The Most Surprising Food News of 2022

Welcome to the Year in Eater 2022, Eater’s annual ritual Celebrate the past 12 months with input from the city’s top food writers and New York celebrities. Heading into the final week of 2022, Eater NY will be posting daily questions about New York City’s restaurant scene over the past year, with answers from the people who know it best (Eater’s editor and his Eater friends). I will post the answer. Now: What’s the most surprising or funniest news in New York this year?

Nicholas Heller, New York Nico: The beef of Keith McNally and James Corden.

Eater Editor-in-Chief Stephanie Wu said: It must be a discovery that some people order a yolk omelet.

Jutharat Pinyodoonyachet, Photographer: Slutty Vegan calls you “slut” when they take orders. It was fun for me.

Caroline Shin, Contributor, Eater NY: This superhero story made me go, “What?” A dozen teens entered Amy’s Chinese Restaurant in Bayside, harassed customers, pushed the owner to the ground and fled. His wife, Cathy Lu, followed them and when they were all on the bus, stood in front of the bus and asked the driver to close the door until the police arrived. she’s so bad Especially given the ongoing violence against AAPI.

Food journalist Mahira Rivers: It’s been an eventful year for New York restaurant critics.of new york times It regained its stars after the pandemic hiatus (obviously started with the 3 stars for the Lechon food truck in the Bronx, which I’m a big fan of). All of Adam Pratt and the Rob family, New York Where Tammie Teclemariam became the new Underground Gourmet critic. Good news for fans of this column, myself included. And RIP Hungry City!

Christopher Robbins, Editor, Hellgate: We proudly present Hell Gate’s “What Was The NYC Crab Boil Boom?” By Kate Mooney. I had tons of crab joints and now they are all gone. What’s wrong?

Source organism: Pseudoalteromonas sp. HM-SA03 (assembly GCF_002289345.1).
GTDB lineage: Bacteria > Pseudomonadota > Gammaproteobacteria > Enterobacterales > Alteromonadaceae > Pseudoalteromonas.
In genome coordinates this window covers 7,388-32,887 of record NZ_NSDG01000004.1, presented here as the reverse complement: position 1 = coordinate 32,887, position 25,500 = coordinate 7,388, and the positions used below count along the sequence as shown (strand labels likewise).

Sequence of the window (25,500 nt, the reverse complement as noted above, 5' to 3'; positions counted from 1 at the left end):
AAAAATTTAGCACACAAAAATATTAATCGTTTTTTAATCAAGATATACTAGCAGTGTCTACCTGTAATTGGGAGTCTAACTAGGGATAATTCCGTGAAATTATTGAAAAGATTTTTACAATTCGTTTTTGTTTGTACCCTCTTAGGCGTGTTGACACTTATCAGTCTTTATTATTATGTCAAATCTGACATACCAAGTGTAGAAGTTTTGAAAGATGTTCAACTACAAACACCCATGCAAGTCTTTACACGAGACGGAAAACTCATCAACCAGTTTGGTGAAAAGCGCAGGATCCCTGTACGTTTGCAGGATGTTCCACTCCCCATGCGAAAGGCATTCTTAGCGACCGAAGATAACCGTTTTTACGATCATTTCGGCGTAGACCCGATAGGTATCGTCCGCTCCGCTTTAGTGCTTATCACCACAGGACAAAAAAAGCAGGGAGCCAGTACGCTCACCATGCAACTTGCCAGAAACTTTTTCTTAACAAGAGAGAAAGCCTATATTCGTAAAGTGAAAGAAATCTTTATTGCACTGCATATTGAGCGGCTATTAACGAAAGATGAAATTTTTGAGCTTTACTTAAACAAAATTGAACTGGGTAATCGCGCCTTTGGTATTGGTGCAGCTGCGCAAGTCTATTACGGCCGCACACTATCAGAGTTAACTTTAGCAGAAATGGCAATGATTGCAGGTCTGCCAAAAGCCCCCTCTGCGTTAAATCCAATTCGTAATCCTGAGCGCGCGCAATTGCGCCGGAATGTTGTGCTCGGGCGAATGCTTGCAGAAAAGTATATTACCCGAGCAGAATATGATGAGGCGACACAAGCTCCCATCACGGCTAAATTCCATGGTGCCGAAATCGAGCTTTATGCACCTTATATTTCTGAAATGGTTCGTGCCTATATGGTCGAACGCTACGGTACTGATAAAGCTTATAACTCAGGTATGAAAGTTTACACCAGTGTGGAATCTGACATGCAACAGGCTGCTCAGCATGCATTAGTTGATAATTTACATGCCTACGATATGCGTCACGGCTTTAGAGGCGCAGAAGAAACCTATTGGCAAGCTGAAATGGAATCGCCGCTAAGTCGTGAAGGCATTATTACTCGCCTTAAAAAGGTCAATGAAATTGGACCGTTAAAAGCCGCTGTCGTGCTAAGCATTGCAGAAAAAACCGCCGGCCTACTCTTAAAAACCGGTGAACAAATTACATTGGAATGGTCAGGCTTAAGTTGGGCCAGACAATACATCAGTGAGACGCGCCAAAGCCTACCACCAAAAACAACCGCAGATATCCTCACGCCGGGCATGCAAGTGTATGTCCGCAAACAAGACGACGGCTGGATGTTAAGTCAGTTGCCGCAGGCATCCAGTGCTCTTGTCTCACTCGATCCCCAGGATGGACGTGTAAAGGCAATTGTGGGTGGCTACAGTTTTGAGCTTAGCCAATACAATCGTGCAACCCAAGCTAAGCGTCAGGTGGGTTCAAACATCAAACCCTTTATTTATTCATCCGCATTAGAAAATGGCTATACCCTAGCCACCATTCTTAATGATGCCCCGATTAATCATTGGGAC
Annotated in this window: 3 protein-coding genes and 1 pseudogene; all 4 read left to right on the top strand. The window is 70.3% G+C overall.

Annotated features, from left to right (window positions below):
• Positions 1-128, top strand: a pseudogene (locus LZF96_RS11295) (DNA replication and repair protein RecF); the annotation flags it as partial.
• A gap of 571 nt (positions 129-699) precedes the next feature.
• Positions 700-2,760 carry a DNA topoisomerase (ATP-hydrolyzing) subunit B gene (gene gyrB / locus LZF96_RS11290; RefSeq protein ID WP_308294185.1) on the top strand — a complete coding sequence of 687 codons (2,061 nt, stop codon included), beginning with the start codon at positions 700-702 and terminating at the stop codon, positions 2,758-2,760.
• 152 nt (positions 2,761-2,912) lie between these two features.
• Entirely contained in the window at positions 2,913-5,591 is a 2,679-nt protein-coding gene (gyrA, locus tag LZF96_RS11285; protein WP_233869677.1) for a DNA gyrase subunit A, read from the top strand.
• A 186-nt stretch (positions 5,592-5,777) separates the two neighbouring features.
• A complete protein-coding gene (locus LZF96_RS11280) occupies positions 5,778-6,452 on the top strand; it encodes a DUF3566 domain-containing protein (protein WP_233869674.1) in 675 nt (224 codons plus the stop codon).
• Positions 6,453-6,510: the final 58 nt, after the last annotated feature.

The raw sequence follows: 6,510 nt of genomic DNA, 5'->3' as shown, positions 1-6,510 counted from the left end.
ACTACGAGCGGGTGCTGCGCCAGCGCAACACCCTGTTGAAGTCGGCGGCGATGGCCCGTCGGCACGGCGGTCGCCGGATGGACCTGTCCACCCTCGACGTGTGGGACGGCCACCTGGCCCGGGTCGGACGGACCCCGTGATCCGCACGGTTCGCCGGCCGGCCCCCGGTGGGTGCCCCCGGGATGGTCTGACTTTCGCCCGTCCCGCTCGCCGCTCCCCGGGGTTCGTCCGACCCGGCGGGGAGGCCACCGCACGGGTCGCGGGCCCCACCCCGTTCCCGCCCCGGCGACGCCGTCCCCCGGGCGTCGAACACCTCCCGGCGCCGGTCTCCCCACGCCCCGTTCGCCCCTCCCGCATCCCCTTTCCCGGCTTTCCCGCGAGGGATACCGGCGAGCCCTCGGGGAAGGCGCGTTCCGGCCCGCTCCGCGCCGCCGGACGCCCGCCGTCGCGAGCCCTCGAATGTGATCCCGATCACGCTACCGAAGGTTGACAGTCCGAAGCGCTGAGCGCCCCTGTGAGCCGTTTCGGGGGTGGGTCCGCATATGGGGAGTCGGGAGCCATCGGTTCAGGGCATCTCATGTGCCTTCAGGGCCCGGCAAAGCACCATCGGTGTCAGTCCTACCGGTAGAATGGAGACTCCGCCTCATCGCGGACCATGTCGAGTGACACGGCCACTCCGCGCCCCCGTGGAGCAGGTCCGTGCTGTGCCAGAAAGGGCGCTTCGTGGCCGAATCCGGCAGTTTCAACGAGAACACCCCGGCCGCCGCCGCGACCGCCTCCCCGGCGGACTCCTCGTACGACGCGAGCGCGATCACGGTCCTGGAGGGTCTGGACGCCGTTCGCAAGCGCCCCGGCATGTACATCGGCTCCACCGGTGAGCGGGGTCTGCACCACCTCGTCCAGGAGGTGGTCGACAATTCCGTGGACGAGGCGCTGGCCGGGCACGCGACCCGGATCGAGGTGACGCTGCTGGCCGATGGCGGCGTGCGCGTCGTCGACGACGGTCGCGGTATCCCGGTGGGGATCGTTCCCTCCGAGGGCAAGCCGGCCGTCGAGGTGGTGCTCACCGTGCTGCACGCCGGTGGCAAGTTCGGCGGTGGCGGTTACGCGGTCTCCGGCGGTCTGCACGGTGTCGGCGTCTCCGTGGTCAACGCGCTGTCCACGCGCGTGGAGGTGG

Sara, Madison, Carly Shapiro and Sister Snacking: Grown-up bakery!! This is so crazy I can’t even post it on social media. I didn’t expect there to be many places like this.

Scott Lynch contributor, Hell Gate and Brooklyn Magazine: No one could have predicted the revival of food halls during the Great Pandemic, but there are four big openings in the fall (the best of which, Urban Hawker, is worth a look), and a giant on Pier 57. Google stuff coming soon. Runner-up: Rock Center as a dining destination.

Moonlynn Tsai, co-founder of Hearts of Dinner: When James Corden was expelled from Balthazar, it was amazing how much of a shock it made… did people care that much?

Carina Kaufman Gutierrez, deputy director of the Street Vendor Project, said: There is so much to see, hear, and experience as street vendors work 10-12 hour shifts on the streets of New York City, and the stories of how they start their businesses are both interesting and surprising. But these aren’t stories that usually make the news. The media usually focuses on the compelling forces facing vendors and the issues that absolutely need to be talked about. But the lack of humanitarian stories about the vendors continues to overshadow the incredible stories of this industry and the streets of his vendors themselves.

Food journalist Kosher Wilson: The James Corden/McNally drama was fun to watch…but not funny ‘haha’, funny ‘weird’.

Jaeki Cho, Host, Righteous Eats: LA Times We’ve heard stories of certain creators earning over $10,000 in posts featuring restaurants. Essentially branded content that isn’t clearly defined as advertising. We created a response to it because 1) we are creators of the same space and 2) how different our values ​​are when it comes to featuring small businesses. We never charge the store. In fact, you pay for every meal you pick up. Again, I don’t want to knock on people’s hustle and bustle.

Eater NY Chief Food Critic Ryan Sutton said: I’m not surprised that the James Corden Balthazar scandal has gotten so much attention, but it seems to be unfolding and it’s just wild that a week later people were still writing about it. In fact, here I am myself writing about it in a few months. Part of me thought it was an Andy Kaufman-esque stunt at first (“I actually got people to say ‘egg yolk omelet'”). new york times The interview seemed to shatter my “progressive propaganda” theory by declaring that he had done nothing wrong and saying other ridiculous things.

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